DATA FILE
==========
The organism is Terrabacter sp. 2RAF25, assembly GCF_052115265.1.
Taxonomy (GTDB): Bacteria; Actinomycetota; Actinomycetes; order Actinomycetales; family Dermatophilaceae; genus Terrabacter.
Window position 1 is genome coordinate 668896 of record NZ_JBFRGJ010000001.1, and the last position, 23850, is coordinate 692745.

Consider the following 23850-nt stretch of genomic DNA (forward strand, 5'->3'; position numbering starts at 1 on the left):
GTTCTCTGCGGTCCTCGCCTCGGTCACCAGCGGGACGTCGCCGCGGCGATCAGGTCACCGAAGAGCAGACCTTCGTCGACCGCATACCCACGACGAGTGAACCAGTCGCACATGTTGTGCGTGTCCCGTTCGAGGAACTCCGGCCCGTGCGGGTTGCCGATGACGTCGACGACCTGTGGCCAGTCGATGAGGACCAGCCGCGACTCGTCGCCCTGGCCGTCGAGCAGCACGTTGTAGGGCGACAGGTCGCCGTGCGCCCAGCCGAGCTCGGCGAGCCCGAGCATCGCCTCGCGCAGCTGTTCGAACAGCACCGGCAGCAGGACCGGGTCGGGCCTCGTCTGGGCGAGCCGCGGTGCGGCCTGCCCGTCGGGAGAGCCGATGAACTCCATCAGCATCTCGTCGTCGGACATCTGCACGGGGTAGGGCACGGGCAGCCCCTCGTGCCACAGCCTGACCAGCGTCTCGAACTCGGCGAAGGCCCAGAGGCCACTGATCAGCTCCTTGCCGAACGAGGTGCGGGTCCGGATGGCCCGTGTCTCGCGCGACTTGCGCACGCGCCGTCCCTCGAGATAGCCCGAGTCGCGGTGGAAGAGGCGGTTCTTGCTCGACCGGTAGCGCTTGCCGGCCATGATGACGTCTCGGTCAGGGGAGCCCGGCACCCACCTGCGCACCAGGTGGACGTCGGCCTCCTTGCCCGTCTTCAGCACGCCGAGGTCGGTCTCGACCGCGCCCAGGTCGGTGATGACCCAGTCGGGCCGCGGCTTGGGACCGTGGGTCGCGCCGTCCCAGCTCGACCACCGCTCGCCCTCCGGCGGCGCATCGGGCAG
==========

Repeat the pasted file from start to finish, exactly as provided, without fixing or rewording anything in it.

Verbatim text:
The organism is Terrabacter sp. 2RAF25, assembly GCF_052115265.1.
Taxonomy (GTDB): Bacteria; Actinomycetota; Actinomycetes; order Actinomycetales; family Dermatophilaceae; genus Terrabacter.
Window position 1 is genome coordinate 668896 of record NZ_JBFRGJ010000001.1, and the last position, 23850, is coordinate 692745.

Consider the following 23850-nt stretch of genomic DNA (forward strand, 5'->3'; position numbering starts at 1 on the left):
GTTCTCTGCGGTCCTCGCCTCGGTCACCAGCGGGACGTCGCCGCGGCGATCAGGTCACCGAAGAGCAGACCTTCGTCGACCGCATACCCACGACGAGTGAACCAGTCGCACATGTTGTGCGTGTCCCGTTCGAGGAACTCCGGCCCGTGCGGGTTGCCGATGACGTCGACGACCTGTGGCCAGTCGATGAGGACCAGCCGCGACTCGTCGCCCTGGCCGTCGAGCAGCACGTTGTAGGGCGACAGGTCGCCGTGCGCCCAGCCGAGCTCGGCGAGCCCGAGCATCGCCTCGCGCAGCTGTTCGAACAGCACCGGCAGCAGGACCGGGTCGGGCCTCGTCTGGGCGAGCCGCGGTGCGGCCTGCCCGTCGGGAGAGCCGATGAACTCCATCAGCATCTCGTCGTCGGACATCTGCACGGGGTAGGGCACGGGCAGCCCCTCGTGCCACAGCCTGACCAGCGTCTCGAACTCGGCGAAGGCCCAGAGGCCACTGATCAGCTCCTTGCCGAACGAGGTGCGGGTCCGGATGGCCCGTGTCTCGCGCGACTTGCGCACGCGCCGTCCCTCGAGATAGCCCGAGTCGCGGTGGAAGAGGCGGTTCTTGCTCGACCGGTAGCGCTTGCCGGCCATGATGACGTCTCGGTCAGGGGAGCCCGGCACCCACCTGCGCACCAGGTGGACGTCGGCCTCCTTGCCCGTCTTCAGCACGCCGAGGTCGGTCTCGACCGCGCCCAGGTCGGTGATGACCCAGTCGGGCCGCGGCTTGGGACCGTGGGTCGCGCCGTCCCAGCTCGACCACCGCTCGCCCTCCGGCGGCGCATCGGGCAG